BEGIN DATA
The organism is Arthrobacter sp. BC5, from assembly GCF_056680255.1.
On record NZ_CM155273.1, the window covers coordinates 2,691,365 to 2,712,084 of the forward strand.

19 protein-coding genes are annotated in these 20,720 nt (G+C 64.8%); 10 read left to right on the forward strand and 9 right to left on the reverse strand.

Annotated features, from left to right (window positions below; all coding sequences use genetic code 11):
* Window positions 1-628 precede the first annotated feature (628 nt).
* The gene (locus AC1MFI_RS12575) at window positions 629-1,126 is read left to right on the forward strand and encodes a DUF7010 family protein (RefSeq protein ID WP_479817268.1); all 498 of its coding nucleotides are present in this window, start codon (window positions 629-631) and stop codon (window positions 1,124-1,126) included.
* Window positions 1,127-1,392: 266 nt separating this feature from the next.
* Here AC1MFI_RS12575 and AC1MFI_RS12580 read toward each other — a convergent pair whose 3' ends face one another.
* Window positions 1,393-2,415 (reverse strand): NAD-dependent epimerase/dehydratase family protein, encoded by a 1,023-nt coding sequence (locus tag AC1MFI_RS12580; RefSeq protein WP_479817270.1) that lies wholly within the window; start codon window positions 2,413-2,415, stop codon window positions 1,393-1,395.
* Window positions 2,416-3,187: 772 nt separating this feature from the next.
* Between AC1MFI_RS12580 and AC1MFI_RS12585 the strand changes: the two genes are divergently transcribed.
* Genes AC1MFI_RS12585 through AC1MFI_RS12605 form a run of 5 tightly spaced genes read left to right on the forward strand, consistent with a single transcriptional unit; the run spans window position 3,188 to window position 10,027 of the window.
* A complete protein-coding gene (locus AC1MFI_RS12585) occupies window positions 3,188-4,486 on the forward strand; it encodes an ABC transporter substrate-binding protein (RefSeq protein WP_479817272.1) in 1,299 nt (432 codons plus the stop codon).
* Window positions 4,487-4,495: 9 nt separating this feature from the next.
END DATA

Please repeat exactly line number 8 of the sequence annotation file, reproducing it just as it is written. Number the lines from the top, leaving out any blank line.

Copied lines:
* Here AC1MFI_RS12575 and AC1MFI_RS12580 read toward each other — a convergent pair whose 3' ends face one another.